a flange member projecting from a rear portion of said upper wall.
16. The task lighting assembly of claim 5 including
the upper surface of said upper wall adapted to function as a shelf when said flange is secured to said building wall surface.
17. The task lighting assembly of claim 6 including
said fixture adapted to receive a fluorescent light source within said light source receiving recess.
18. The task lighting assembly of claim 7 including
reflector means disposed within said light source receiving recess in spaced relationship with respect to said front wall, and
a wireway defined between said reflector and said first wall.
19. The task lighting assembly of claim 8 including said lighting fixture having no lens.
Description
BACKGROUND OF THE INVENTION

1. Field of the Invention

The present invention relates to glare and veiling reflection eliminating task lighting fixtures and, more specifically, such fixtures which provide uniform, indirect lighting without requiring the use of a lens.

2. Description of the Prior Art

Various means have been known to provide lighting through use of a fixture which contains an area for receiving a light source and has a portion of its housing adapted to reflect light emanating from the light source so as to establish illumination of a desired region, at least partially, through indirect rays. See, for example, the vehicle fixture disclosed in U.S. Pat. No. 1,587,375. Another outdoor use is shown in U.S. Pat. No. 3,700,877. See also U.S. Pat. No. 1,249,500. Various sorts of shrouds adapted to provide at least some reflected illumination and capable of being used indoors have also been known. See U.S. Pat. Nos. 1,680,062; 2,939,755; 3,350,150; 3,980,361 and 4,058,718.

It has been known to provide desklike constructions having overhead hoods which provide shielded, direct illumination along with some reflected illumination to underlying desk surfaces. See U.S. Pat. Nos. 1,969,306; 1,997,585 and 2,845,322. U.S. Pat. No. 4,054,793 employs lenses as a means for minimizing undesired glare and veiling reflections on work surfaces including surfaces underlying shelflike members.

U.S. Pat. No. 3,389,246 discloses partition constructions which are adapted to illuminate adjacent areas through a portion of the light being received indirectly off of the ceiling and another portion being directed downwardly. One embodiment contemplates downwardly reflected lighting in addition to the upward, indirect lighting.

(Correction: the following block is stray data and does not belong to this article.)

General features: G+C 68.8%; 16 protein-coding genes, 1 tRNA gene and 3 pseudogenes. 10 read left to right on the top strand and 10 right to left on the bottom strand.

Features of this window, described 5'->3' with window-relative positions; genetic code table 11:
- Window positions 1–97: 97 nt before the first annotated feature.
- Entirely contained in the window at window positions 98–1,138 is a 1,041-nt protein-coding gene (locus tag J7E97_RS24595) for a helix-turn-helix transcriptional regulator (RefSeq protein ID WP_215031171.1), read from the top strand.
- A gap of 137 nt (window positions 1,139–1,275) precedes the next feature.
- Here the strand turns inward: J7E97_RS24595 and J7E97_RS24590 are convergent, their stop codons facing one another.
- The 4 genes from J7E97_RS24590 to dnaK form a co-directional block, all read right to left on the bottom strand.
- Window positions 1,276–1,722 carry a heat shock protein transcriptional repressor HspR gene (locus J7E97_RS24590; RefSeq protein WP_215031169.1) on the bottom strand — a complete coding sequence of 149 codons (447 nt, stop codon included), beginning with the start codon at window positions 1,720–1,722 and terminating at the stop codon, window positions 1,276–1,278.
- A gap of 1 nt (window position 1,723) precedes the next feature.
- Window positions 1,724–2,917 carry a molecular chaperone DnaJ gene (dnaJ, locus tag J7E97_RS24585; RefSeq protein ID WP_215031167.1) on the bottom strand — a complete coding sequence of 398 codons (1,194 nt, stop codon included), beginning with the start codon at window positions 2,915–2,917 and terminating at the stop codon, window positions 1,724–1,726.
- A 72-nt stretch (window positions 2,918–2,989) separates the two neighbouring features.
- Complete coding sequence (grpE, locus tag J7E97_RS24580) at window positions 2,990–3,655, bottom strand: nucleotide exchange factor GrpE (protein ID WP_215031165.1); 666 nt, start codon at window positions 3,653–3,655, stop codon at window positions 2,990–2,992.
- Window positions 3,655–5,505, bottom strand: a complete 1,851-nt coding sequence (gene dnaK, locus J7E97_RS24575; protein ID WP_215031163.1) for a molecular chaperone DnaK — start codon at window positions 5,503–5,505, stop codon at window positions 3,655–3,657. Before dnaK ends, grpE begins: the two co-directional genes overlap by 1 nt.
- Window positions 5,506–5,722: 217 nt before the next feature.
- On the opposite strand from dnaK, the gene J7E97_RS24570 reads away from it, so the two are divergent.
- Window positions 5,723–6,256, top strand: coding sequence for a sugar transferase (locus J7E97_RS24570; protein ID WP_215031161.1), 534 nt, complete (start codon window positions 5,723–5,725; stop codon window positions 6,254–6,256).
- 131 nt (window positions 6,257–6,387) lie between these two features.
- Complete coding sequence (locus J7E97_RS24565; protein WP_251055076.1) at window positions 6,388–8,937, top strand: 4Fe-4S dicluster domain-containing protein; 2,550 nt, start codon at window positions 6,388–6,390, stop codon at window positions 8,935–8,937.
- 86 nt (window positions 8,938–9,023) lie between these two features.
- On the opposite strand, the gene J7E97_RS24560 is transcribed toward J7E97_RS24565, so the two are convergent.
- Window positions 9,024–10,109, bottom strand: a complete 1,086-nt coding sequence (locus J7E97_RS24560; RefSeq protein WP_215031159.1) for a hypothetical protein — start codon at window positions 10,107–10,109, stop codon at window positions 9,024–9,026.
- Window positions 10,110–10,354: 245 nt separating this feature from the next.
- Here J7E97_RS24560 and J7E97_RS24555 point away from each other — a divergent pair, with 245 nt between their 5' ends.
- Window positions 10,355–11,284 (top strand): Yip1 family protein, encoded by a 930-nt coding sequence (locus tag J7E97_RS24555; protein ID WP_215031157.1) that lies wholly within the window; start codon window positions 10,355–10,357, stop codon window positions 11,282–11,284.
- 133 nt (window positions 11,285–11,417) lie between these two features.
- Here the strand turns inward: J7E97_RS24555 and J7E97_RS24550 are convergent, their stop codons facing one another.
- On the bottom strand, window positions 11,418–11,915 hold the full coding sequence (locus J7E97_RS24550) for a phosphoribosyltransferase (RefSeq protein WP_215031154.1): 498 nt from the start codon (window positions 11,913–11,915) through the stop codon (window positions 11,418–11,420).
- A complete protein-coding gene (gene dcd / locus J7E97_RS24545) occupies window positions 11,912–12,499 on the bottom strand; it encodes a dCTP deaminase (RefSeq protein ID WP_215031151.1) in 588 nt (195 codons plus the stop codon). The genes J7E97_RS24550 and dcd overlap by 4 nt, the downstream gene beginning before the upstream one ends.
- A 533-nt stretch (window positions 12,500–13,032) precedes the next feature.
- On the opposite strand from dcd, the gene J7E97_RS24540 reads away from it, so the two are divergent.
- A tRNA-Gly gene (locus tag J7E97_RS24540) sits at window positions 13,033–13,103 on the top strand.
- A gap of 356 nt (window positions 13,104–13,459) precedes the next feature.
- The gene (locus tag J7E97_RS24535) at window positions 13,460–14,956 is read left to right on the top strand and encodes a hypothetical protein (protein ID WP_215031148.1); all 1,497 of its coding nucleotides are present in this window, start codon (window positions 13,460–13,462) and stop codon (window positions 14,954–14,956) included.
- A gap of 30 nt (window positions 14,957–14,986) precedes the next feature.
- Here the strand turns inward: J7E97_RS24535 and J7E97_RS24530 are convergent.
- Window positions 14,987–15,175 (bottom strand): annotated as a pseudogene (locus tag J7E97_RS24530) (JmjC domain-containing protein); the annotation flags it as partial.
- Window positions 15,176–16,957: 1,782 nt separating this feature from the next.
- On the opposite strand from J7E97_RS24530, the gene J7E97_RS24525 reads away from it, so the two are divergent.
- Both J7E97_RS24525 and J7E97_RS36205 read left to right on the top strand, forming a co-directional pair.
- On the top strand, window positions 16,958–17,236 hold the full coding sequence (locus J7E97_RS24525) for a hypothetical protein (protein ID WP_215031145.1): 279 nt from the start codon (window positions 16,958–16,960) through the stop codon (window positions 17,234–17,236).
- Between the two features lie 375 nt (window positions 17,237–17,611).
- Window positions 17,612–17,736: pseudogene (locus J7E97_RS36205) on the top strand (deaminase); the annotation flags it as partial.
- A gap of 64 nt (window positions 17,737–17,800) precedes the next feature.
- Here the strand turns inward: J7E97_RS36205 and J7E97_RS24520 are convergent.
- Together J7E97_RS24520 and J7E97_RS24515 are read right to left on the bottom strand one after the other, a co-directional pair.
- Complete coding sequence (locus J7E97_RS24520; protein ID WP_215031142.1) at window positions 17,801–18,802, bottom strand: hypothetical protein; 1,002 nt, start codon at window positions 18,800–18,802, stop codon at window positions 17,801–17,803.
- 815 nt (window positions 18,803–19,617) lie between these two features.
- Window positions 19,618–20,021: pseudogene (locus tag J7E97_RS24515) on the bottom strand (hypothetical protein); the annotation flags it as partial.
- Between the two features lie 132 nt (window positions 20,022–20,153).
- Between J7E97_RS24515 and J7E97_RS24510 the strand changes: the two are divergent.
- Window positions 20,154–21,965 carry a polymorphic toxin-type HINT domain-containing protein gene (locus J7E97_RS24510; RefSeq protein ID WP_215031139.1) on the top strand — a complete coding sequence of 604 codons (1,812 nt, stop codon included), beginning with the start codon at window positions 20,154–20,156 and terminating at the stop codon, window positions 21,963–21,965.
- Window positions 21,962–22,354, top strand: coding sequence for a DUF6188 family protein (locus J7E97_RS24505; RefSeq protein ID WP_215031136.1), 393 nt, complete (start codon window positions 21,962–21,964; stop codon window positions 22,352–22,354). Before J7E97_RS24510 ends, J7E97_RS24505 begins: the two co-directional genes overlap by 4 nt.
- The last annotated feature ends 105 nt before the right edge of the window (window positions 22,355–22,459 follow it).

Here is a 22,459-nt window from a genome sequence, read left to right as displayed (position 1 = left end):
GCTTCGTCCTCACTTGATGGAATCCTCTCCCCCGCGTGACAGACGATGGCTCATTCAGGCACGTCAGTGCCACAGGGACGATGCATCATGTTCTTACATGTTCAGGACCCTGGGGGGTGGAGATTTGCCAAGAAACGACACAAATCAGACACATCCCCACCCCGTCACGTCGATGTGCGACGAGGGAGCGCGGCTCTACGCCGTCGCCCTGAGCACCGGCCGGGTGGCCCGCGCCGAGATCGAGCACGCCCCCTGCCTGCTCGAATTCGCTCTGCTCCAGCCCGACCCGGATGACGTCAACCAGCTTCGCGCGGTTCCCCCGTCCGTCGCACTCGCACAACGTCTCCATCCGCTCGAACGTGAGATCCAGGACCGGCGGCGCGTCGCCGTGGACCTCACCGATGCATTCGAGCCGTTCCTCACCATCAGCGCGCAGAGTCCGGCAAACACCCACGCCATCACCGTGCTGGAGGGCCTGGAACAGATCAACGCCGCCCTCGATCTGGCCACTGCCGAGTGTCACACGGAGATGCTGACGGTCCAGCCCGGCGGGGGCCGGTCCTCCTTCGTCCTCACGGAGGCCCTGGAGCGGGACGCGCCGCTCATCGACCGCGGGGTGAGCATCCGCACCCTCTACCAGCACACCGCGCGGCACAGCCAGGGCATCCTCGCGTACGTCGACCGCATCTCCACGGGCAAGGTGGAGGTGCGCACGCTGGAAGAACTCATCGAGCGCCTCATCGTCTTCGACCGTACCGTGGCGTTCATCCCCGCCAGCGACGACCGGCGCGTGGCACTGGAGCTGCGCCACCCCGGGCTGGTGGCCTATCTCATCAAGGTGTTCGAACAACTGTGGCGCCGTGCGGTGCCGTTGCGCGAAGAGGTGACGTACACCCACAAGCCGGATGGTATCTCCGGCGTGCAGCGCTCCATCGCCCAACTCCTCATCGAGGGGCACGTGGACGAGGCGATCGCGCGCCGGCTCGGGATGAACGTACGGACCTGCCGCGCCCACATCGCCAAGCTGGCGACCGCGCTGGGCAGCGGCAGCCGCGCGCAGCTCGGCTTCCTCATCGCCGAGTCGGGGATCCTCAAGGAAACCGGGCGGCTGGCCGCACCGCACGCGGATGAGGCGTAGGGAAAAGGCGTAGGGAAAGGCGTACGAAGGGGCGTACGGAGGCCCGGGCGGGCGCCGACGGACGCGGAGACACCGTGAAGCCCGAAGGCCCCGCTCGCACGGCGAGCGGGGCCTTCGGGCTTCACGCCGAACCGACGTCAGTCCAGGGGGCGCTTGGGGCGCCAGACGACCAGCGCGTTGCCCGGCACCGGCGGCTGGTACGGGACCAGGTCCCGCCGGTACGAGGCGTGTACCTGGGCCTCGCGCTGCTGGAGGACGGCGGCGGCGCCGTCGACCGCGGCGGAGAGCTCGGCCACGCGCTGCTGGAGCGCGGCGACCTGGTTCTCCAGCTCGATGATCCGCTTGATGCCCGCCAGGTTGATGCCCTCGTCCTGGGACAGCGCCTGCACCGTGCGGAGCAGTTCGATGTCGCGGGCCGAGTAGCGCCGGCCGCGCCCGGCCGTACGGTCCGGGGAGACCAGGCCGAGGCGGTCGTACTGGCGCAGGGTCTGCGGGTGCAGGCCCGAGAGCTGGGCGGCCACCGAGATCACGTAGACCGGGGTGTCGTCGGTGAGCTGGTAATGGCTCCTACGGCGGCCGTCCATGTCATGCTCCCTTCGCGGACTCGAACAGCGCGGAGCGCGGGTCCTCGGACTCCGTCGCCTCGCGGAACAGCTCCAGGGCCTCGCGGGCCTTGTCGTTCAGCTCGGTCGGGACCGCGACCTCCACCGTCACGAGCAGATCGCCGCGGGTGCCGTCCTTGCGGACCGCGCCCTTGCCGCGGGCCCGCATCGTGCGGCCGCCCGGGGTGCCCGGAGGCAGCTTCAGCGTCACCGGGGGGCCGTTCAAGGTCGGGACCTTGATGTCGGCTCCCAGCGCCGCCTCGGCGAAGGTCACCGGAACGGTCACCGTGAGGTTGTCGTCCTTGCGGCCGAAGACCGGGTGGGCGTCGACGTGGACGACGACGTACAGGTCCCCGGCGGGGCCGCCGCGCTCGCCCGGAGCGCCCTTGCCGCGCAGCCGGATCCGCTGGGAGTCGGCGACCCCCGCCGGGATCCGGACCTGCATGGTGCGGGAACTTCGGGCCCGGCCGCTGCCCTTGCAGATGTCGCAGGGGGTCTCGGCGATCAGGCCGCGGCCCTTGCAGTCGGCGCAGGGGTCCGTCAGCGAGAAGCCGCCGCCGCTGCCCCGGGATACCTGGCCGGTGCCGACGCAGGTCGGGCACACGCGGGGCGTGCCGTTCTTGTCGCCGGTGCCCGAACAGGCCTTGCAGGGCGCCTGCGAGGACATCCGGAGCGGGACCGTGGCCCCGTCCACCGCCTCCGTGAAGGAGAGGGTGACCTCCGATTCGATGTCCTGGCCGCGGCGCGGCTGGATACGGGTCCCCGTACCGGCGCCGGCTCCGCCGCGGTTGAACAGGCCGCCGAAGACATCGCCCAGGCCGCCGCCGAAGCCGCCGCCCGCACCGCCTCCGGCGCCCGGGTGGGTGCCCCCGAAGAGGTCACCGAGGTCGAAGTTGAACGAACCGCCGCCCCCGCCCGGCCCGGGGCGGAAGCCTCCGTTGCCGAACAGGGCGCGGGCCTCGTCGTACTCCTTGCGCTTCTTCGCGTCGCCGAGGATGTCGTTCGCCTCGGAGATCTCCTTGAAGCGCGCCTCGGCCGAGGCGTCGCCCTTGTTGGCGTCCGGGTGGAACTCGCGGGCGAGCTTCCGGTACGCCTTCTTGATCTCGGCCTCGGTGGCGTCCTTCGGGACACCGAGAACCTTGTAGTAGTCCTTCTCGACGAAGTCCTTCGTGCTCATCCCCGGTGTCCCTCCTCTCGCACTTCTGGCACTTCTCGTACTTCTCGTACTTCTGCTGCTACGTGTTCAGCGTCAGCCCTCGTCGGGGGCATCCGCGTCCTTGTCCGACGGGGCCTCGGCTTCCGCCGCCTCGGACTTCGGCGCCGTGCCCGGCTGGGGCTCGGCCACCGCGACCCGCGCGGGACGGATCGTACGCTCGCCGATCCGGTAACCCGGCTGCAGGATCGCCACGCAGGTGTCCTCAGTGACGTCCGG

In spite of the teachings of these patents, there remains a need for an efficient source of indirect lighting which will resist undesired glare and veiling reflections such as occur when light travels directly from the light source to the work station and is reflected from the work station surface to the user's eyes. There is also lacking such a system which can accomplish these objectives through indirect lighting, without requiring the use of lenses.

SUMMARY OF THE INVENTION

The present invention has solved the above-described problems by providing a task lighting fixture assembly and the associated fixture wherein illumination is provided substantially completely through indirect lighting which resists undesired glare and veiling reflections, while not requiring the use of lenses.

In a preferred form of lighting fixture of the present invention, a substantially light-opaque upper wall cooperates with a front wall depending therefrom and a reentrant lower wall which projects inwardly sufficiently far as to cooperate with the other walls in defining a light source receiving recess and in resisting passage of direct lighting to the underlying work surface. Light will impinge upon the underlying work surface as a result of reflection from the lighting fixture or the building wall portion disposed adjacent the lighting fixture or both.

In a preferred use the lighting fixture may be positioned underlying a cabinet or shelflike member.

It is an object of the present invention to provide an efficient and economical task lighting fixture which will provide substantially all of the illumination in the form of indirect lighting.

It is a further object of the present invention to provide such a lighting fixture wherein the use of a lens is not required.

It is another object of the present invention to provide such a lighting fixture which is aesthetically pleasing, and resists creation of undesired glare as well as veiling reflections.

It is yet another object of the present invention to provide such a lighting fixture which, in one embodiment, functions both as a lighting fixture and as a shelf member.

These and other objects of the invention will be more fully understood from the following description of the invention on reference to the illustrations appended hereto.

BRIEF DESCRIPTION OF THE DRAWINGS

FIG. 1 is a front elevational view of a task lighting assembly of one embodiment of the present invention.